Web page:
What parents need to know
Parents Need to Know
Parents need to know that Cooking Mama 4: Kitchen Magic is a time management game that simulates cooking. The animated Cooking Mama leads you through the various steps of making a recipe. Kids won't really learn how to make any real food from the game, but they can get a general sense of the kinds of steps that go into preparing a dinner. A new feature also allows kids to help Mama do chores around the house. Two players can challenge each other via wireless play, if both have a 3DS. Please note that Nintendo recommends that children under 6 play the game in 2D, as the 3D effects can damage developing vision. Parents can turn off the ability to see in 3D in the console's parental controls section.
What kids can learn
Thinking & Reasoning
- part-whole relationships
- time management
- work to achieve goals
- working efficiently
Health & Fitness
- balanced diet
Engagement, Approach, Support
What's it about?
The series has had a winning recipe, so COOKING MAMA 4: KITCHEN MAGIC doesn't attempt to mess around much with that formula. You choose from recipes like pizza, pancakes, and squid-ink pasta, and the buoyant Cooking Mama leads you through the steps. You'll use your stylus to roll dough, stir broths, slice tomatoes, and the like. A new mode also lets you follow Mama around the house to do chores.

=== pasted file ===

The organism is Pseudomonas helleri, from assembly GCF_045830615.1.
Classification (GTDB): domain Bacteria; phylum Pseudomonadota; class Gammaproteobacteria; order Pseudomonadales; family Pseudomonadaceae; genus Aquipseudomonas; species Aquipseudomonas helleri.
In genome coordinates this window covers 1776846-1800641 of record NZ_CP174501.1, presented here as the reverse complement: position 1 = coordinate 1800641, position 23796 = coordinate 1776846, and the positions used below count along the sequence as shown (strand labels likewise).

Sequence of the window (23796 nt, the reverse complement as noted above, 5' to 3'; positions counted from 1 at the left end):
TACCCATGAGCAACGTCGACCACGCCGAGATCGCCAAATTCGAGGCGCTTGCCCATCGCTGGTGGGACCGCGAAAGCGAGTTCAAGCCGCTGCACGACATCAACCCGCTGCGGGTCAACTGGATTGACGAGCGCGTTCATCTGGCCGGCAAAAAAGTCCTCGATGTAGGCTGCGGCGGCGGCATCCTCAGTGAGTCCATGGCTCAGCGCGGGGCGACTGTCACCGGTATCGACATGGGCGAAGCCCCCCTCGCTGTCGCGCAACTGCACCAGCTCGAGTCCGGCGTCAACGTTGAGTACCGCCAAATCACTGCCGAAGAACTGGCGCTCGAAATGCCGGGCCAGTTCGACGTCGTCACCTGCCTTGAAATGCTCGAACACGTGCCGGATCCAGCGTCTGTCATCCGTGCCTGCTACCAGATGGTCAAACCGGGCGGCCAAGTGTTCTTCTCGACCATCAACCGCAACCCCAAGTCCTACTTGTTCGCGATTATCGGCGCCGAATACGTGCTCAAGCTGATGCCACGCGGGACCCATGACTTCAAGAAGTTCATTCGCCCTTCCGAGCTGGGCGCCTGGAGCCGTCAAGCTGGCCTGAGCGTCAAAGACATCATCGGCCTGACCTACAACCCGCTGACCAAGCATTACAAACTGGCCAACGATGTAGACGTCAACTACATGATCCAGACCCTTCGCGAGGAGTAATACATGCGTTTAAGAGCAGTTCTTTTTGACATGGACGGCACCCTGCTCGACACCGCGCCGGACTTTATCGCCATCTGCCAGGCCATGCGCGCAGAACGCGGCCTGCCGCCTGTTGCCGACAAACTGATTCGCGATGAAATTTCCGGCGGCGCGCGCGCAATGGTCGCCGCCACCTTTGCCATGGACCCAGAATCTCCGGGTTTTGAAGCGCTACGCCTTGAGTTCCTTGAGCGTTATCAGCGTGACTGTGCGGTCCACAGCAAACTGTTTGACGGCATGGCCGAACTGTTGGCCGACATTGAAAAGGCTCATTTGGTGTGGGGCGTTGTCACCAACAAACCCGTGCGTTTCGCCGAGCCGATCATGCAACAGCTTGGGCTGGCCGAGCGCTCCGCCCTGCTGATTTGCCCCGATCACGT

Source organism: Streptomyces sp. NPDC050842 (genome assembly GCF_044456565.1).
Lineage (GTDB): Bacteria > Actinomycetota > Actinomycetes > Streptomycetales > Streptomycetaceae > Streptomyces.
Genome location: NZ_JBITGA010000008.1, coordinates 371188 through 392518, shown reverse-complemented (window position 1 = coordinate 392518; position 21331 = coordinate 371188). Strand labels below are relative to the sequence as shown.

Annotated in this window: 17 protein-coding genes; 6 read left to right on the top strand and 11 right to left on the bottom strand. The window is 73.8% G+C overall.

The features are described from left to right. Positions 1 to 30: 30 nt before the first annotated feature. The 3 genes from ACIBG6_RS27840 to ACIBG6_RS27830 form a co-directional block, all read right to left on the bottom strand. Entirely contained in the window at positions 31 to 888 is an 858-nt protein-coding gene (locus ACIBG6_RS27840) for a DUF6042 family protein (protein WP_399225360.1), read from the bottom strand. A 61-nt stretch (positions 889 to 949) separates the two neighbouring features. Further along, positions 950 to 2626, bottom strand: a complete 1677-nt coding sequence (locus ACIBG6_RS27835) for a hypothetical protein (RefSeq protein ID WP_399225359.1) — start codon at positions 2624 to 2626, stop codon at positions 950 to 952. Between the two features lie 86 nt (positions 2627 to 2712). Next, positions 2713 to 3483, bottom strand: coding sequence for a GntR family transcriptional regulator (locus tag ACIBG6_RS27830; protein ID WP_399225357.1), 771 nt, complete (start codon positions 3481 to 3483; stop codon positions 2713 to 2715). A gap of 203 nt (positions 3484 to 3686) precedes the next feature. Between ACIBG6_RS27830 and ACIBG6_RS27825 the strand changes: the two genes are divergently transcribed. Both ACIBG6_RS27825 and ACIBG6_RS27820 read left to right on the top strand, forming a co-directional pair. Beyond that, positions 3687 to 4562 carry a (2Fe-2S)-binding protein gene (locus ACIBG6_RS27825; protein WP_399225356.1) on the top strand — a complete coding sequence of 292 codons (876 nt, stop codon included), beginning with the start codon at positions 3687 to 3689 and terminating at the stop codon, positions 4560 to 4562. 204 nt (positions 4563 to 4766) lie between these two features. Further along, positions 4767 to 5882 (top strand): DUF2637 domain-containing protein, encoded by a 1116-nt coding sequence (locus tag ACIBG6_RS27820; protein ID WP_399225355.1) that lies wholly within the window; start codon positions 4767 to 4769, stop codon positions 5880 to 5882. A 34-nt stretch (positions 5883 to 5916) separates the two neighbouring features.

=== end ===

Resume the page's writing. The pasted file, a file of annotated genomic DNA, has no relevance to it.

Is it any good?
Cooking Mama 4: Kitchen Magic doesn't do much to improve the series or even build upon its previous successful entries. It's still fun to rapidly chop veggies or delicately pour out pasta water without dumping your spaghetti in the sink, but a lot of the new dishes here seem to contain steps that are pure video game, bearing no resemblance to real cooking. For instance, you might need to catch falling food in a basket or tap fast-moving dishes as they pass by on conveyor belts. It's simply not as novel or interesting as, say, wrapping rice in a banana leaf.
Also, the 3D capabilities of the 3DS are squandered. Every so often, something will fly around on the upper 3D screen, supposedly to distract you -- but you're focused only on the touchscreen while playing, so you barely notice the rare 3D effect. For newcomers, this addition to the series is fine. But veterans may not be impressed.
Families can talk about...
Families can talk about how this cooking game differs from real-world cooking. Do you think kids learn from video games?
Does the game make kids interested in cooking? Preparing meals together can be a great way for parents and kids to spend time together.
The game has a very diverse, multicultural menu. Ask kids if there are any foods from the game that they'd be interested in trying for real.